Just as the night rises against the day, the light and dark are in eternal conflict. So too, is the subhuman the greatest enemy of the dominant species on earth, mankind. The subhuman is a biological creature, crafted by nature, which has hands, legs, eyes and mouth, even the semblance of a brain. Nevertheless, this terrible creature is only a partial human being.
Although it has features similar to a human, the subhuman is lower on the spiritual and psychological scale than any animal. Inside of this creature lies wild and unrestrained passions: an incessant need to destroy, filled with the most primitive desires, chaos and coldhearted villainy.
A subhuman and nothing more!
Not all of those who appear human are in fact so. Woe to him who forgets it!
Mulattoes and Finn-Asian barbarians, Gipsies and black skin savages all make up this modern underworld of subhumans that is always headed by the appearance of the eternal Jew.
Nazis classified those they called the sub-humans into different types; they placed priority on extermination of the Jews, and exploitation of others as slaves.
Historian Robert Jan van Pelt writes that for the Nazis, "it was only a small step to a rhetoric pitting the European Mensch against the Soviet Untermensch, which had come to mean a Russian in the clutches of Judeo-Bolshevism."
The Untermensch concept included Jews, Roma and Sinti (Gypsies), and Slavic peoples such as Poles, Serbs, and Russians. The Slavs were regarded as "Untermenschen", barely fit for exploitation as slaves. Hitler and Goebbels compared them to the "rabbit family" or to "stolid animals" that were "idle" and "disorganized" and spread like a "wave of filth".
Biology classes in Nazi Germany schools taught about differences between the race of Nordic German "Übermenschen" and "ignoble" Jewish and Slavic "subhumans". The view that Slavs were subhuman was widespread among the German masses, and chiefly applied to the Poles. It continued to find support after the war.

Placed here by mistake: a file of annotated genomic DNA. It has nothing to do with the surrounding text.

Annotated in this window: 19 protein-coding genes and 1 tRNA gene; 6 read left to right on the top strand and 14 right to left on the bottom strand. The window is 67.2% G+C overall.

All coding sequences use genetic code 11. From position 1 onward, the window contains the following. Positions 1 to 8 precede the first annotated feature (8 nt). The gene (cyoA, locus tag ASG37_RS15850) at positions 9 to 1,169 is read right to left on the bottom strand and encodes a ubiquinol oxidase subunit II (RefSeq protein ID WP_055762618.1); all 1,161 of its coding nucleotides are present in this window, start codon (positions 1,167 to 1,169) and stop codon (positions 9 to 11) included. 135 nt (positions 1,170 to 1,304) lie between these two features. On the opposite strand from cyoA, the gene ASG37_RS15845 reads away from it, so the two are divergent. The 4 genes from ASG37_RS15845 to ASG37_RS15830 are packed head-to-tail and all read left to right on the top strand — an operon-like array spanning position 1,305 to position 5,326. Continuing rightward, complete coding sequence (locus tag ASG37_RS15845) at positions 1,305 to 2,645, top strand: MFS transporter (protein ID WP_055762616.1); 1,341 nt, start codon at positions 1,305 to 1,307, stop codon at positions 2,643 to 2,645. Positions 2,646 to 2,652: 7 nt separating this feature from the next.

As a pragmatic way to solve military manpower shortages, the Nazis used soldiers from some Slavic countries, firstly from the Reich's allies Croatia and Bulgaria and also within occupied territories. The concept of the Slavs in particular being Untermenschen served the Nazis' political goals; it was used to justify their expansionist policy and especially their aggression against Poland and the Soviet Union in order to achieve Lebensraum, particularly in Ukraine. Early plans of the German Reich (summarized as Generalplan Ost) envisioned the displacement, enslavement, and elimination of no fewer than 50 million people, who were not considered fit for Germanization, from territories it wanted to conquer in Europe; Ukraine's "chernozem" (black earth) soil was considered a particularly desirable zone for colonization by the "Herrenvolk" ("master race").
- Aryan certificate
- Generalplan Ost
- Genocides in Nazi Germany and occupied Europe
- The Holocaust in Poland
- Nazi crimes against ethnic Poles
- Nuremberg Laws
- Racial hygiene
- World War II persecution of Serbs
- Revisiting the National Socialist Legacy: Coming to Terms With Forced Labor, Expropriation, Compensation, and Restitution page 84 Oliver Rathkolb
- Gumkowski, Janusz; Leszczynski, Kazimierz; Robert, Edward (translator) (1961). Hitler's Plans for Eastern Europe (Paperback). Poland Under Nazi Occupation (First ed.) (Polonia Pub. House). p. 219. ASIN B0006BXJZ6. Retrieved March 12, 2014. at Wayback machine.
- Reichsführer-SS (1942). Der Untermensch "The subhuman". Berlin: SS Office. Retrieved March 12, 2014.
- Snyder, T (2011) Bloodlands, Europe between Hitler and Stalin, Vintage, P144-5, 188
- "Hitler's Plans for Eastern Europe". Northeastern University. Archived from the original on 2012-05-27. Retrieved 2010-07-10.
- Rees, L (1997) The Nazis, a warning from history, BBC Books, P126
- Mazower, M (2008) Hitler's Empire: How the Nazis Ruled Europe, Penguin Press P197
- Stoddard, Lothrop (1922). The Revolt Against Civilization: The Menace of the Under Man. New York: Charles Scribner's Sons.
- Losurdo, Domenico (2004). Translated by Marella & Jon Morris. "Toward a Critique of the Category of Totalitarianism" (PDF, 0.2 MB). Historical Materialism (Brill) 12 (2): 25–55, here p. 50. doi:10.1163/1569206041551663. ISSN 1465-4466.
- Rosenberg, Alfred (1930). Der Mythus des 20. Jahrhunderts: Eine Wertung der seelischgeistigen Gestaltungskämpfe unserer Zeit [The Myth of the Twentieth Century] (in German). Munich: Hoheneichen-Verlag. p. 214.
- Fontane, Theodor (1898). "Der Stechlin: 33. Kapitel". Der Stechlin [The Stechlin] (in German). ISBN 978-3-86640-258-4.
Jetzt hat man statt des wirklichen Menschen den sogenannten Übermenschen etabliert; eigentlich gibt es aber bloß noch Untermenschen, und mitunter sind es gerade die, die man durchaus zu einem ›Über‹ machen will. (Now one has established instead of the real human the so-called superhuman; but actually only subhumans are left, and sometimes they are the very ones that are tried to be declared as 'super'.)